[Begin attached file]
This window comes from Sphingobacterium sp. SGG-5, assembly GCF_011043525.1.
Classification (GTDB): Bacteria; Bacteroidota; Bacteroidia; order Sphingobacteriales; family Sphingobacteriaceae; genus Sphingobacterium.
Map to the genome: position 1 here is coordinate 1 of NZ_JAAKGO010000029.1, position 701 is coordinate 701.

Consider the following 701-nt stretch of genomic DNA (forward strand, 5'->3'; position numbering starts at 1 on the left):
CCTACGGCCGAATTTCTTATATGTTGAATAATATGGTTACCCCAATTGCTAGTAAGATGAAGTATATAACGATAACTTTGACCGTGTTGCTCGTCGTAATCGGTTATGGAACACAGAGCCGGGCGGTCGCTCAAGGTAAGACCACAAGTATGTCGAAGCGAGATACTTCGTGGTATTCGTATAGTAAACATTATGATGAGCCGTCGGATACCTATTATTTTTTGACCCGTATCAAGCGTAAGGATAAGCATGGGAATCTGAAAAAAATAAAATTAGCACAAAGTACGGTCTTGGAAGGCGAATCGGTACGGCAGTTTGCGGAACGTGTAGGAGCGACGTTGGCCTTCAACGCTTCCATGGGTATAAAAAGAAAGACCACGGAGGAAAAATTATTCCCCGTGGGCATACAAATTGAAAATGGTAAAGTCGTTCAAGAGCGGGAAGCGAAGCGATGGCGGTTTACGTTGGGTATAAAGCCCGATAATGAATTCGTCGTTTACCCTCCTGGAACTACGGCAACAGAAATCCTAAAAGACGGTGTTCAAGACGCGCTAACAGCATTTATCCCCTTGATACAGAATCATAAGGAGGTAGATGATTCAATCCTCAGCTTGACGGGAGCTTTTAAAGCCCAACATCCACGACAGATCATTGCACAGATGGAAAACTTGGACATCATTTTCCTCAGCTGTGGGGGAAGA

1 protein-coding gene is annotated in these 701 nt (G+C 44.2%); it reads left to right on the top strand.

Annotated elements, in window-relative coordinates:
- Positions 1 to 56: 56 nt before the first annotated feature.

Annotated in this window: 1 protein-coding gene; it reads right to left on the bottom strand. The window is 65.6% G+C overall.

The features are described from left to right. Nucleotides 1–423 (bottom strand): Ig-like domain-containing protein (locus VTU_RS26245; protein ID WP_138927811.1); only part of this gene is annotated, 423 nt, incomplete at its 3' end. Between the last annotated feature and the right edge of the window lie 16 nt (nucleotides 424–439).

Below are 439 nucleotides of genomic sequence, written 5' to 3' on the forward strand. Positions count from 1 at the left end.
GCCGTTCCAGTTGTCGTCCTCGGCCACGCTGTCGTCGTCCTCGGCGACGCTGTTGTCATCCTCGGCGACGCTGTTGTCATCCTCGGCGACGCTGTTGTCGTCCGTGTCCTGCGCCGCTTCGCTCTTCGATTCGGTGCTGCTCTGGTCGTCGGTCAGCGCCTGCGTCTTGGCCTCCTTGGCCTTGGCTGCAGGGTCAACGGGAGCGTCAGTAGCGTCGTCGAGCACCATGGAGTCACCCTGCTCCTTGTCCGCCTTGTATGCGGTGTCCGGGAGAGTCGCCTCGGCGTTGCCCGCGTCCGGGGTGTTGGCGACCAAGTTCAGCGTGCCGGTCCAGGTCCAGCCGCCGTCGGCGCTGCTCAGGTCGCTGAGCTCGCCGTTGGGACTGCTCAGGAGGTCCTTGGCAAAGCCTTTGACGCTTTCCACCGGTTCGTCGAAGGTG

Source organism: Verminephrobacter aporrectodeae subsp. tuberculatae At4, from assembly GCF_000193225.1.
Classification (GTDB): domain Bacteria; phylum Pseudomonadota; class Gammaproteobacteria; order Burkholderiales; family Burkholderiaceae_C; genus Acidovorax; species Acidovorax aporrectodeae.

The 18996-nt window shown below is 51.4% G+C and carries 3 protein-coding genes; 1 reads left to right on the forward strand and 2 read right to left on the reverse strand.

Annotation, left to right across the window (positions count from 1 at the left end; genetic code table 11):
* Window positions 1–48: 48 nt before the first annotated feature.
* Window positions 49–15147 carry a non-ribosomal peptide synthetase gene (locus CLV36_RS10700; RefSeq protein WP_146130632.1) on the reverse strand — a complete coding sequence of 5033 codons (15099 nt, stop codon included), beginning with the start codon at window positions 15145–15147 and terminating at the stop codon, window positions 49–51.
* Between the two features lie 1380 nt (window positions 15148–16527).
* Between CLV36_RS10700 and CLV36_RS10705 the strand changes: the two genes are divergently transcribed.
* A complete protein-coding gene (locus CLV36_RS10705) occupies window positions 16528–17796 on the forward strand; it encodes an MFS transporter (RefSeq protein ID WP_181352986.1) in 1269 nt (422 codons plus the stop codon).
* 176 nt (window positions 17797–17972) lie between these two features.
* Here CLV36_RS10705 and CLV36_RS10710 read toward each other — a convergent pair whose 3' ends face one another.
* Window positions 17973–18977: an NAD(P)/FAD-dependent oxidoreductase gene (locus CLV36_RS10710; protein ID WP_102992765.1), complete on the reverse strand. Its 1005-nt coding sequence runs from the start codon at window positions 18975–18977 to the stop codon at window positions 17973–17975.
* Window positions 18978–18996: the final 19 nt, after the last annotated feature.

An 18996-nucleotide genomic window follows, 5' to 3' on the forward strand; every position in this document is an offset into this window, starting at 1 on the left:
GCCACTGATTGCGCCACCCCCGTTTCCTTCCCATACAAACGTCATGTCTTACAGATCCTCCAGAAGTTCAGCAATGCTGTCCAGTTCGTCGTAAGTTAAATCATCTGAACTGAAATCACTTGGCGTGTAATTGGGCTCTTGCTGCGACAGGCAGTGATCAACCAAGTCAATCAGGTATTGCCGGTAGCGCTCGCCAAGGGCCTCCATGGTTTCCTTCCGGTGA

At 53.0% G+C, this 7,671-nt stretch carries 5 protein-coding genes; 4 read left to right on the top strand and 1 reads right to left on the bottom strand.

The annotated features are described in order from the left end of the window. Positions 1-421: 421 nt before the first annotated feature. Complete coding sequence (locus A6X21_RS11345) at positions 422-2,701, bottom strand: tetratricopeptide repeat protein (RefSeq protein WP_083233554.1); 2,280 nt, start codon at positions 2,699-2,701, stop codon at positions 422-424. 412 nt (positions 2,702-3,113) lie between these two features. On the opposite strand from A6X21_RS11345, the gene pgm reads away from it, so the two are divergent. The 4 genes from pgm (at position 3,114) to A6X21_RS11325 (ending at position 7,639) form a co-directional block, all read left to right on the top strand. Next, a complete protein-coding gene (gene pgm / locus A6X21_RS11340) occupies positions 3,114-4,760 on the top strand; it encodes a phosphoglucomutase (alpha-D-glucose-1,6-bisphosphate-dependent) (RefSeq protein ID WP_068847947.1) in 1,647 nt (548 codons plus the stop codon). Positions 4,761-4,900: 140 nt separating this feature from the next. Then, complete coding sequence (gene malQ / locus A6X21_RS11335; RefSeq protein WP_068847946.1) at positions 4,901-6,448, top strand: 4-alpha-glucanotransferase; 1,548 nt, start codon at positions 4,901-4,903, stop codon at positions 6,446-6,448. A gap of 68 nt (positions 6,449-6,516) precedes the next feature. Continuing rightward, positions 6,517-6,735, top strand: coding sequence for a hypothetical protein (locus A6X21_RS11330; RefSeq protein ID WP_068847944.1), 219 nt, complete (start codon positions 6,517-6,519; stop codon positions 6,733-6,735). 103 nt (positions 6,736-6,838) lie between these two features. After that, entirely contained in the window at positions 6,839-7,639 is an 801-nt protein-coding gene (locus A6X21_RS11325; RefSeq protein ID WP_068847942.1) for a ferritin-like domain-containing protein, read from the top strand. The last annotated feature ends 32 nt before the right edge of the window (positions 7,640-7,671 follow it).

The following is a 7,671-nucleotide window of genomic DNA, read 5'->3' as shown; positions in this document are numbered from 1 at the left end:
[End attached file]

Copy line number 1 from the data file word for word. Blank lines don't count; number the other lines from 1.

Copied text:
This window comes from Sphingobacterium sp. SGG-5, assembly GCF_011043525.1.